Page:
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Urban Agriculture Community Planting Seeds For More Fruitful Relationship With New Mayor, City Council

Advocates for Urban Agriculture plans to deploy Ward Ambassadors to press the new administration for long overdue changes to the city's urban agriculture policies.

Urban agriculture supporters believe Chicago could be greener. Will new Mayor Lori Lightfoot agree?
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WEST LOOP — Mayor Lori Lightfoot and a slew of new City Council members swept into office on a promise of change, and members of Chicago’s urban agriculture community intend to hold them to their word.

Advocates for Urban Agriculture — a coalition of farmers, gardeners and businesses — laid out a number of priorities at a recent meeting of the organization’s “Ward Ambassadors,” held at the group’s Fulton Market office.

Issues the group intends to press with the new administration include creation of an urban farm business license category, consistent water access for urban growers and reinstallation of the Chicago Department of the Environment, which was eliminated in 2011 by former Mayor Rahm Emanuel.

Currently, too many individual departments touch on urban agriculture — from Streets and Sanitation to Water to Public Health — and they’re operating in silos, said Laura Calvert, Advocates for Urban Agriculture’s executive director.

“We need Mayor’s Office-level coordination of urban agriculture,” she said. “We’re looking forward to an opportunity with the new administration for better interdepartmental collaboration.”

During her campaign, Lightfoot pledged to bring back the Department of Environment, but it was not included in her initial cabinet announcement.

She did create a Committee on Environmental Protection and Energy. It will be chaired by Ald. George Cardenas (12th), who has called for a new Department of Environment.

Advocates for Urban Agriculture’s Ward Ambassador program, launched in 2016 and reinvigorated with 2019’s turnover in council members, will play a significant role when it comes to educating and lobbying the city’s aldermen (or “alders” as the group prefers) regarding urban ag policy, land access, food safety, sustainability and other issues.

A common factor in many of Chicago’s most successful urban agriculture projects has been aldermanic support, Calvert said, but a sizable number of council members don’t have a strong understanding of the topic.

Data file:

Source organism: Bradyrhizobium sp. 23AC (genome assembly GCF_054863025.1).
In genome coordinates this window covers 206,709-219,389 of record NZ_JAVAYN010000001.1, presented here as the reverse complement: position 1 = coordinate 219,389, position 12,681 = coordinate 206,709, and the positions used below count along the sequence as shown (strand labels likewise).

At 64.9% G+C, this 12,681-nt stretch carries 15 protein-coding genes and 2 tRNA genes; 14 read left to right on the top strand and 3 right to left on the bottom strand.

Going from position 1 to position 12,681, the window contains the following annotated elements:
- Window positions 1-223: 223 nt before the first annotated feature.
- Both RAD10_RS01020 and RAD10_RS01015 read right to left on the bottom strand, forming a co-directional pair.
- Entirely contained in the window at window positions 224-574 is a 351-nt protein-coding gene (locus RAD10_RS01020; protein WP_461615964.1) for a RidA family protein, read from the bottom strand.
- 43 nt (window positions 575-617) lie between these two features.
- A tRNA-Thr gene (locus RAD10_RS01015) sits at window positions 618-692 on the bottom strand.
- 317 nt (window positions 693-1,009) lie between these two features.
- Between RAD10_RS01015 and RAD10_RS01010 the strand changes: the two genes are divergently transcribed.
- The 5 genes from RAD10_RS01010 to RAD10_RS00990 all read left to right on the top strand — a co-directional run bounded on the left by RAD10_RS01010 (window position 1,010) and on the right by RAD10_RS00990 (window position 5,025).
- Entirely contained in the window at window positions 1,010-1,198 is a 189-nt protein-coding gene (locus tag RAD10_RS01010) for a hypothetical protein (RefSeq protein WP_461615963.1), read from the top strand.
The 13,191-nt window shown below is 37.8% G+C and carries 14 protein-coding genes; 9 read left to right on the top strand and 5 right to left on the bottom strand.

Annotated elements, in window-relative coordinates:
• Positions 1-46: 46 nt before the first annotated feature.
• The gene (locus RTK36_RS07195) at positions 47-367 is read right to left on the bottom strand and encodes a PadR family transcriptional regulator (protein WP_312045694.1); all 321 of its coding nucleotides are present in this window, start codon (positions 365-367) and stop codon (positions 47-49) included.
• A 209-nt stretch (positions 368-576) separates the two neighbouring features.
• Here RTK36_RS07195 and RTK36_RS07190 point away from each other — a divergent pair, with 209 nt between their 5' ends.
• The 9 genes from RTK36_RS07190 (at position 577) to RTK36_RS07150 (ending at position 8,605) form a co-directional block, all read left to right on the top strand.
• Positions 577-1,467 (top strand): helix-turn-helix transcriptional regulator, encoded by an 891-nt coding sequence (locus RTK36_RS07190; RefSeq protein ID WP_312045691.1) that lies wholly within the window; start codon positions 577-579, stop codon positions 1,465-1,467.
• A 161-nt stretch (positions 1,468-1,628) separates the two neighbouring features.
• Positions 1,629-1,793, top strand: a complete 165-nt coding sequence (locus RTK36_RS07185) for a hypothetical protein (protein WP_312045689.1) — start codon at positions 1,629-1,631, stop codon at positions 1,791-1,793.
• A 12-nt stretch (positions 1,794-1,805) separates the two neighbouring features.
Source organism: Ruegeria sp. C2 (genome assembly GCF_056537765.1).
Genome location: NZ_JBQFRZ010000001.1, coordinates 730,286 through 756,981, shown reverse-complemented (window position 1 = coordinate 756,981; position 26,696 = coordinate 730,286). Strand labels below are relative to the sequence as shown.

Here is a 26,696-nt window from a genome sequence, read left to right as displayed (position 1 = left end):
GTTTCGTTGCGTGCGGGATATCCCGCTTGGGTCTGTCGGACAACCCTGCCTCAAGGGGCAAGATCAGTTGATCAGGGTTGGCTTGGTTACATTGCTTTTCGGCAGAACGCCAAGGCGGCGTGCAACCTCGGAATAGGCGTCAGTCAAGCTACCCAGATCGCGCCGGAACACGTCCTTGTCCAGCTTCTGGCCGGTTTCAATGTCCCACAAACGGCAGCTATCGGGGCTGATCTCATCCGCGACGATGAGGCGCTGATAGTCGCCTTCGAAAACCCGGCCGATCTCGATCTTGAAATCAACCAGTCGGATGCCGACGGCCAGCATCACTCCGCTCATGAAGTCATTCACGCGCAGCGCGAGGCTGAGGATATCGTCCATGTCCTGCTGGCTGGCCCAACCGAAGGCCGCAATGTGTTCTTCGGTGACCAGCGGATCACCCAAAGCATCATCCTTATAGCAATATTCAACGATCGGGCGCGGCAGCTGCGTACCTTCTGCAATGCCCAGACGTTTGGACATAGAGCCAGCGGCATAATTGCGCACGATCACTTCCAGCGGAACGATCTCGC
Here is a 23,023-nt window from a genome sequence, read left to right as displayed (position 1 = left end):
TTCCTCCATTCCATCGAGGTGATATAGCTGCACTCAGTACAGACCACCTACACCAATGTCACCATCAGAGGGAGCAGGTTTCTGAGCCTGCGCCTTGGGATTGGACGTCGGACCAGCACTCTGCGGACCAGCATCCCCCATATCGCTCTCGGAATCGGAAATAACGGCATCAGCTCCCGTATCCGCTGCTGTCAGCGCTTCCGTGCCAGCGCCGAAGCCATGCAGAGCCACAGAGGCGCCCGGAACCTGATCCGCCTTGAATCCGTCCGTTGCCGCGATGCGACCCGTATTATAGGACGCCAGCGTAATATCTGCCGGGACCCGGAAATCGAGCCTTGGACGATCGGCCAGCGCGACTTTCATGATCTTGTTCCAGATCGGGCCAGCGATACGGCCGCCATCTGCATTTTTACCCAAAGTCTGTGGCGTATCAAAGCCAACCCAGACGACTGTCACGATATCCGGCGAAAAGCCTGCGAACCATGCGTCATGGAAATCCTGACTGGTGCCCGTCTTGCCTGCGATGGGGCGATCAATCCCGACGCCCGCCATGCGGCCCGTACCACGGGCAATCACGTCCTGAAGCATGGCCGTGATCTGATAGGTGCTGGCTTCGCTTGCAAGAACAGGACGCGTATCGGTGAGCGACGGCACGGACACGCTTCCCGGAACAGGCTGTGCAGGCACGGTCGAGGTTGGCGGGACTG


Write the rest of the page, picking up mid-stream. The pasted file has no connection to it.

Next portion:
Ideally, a ward ambassador will cultivate a long-term relationship with the alderman, serving as a resource, sounding board and community liaison, said Nick Lucas, the group’s programs manager.

Advocates for Urban Agriculture provides training for ambassadors, as well as an online toolkit that includes everything from conversation starters to information on the benefits of urban agriculture.

Angela Taylor, ambassador for West Side wards surrounding Garfield Park, has seen first-hand the economic and social power of urban agriculture.

A wellness coordinator with the Garfield Park Community Council and leader of the area’s Garden Network, Taylor helped spearhead efforts to create a farmers market at which the neighborhood’s community gardens could sell their locally grown produce to fellow residents.

“We are in a food desert. What it’s about is having good access to fresh vegetables,” Taylor said.

The market, a grassroots effort that originated in 2012 and made its home on a vacant lot at Lake and Kedzie, proved so successful, it spurred development of The Hatchery, a newly opened food and beverage business incubator constructed on the market’s site.

True to its roots, The Hatchery’s design included a purpose-built plaza for the market, which will make its debut June 8, 10 a.m. — 2 p.m., 135 N. Kedzie Ave.

For more information on how to become a Ward Ambassador, email ambassadors@auachicago.org.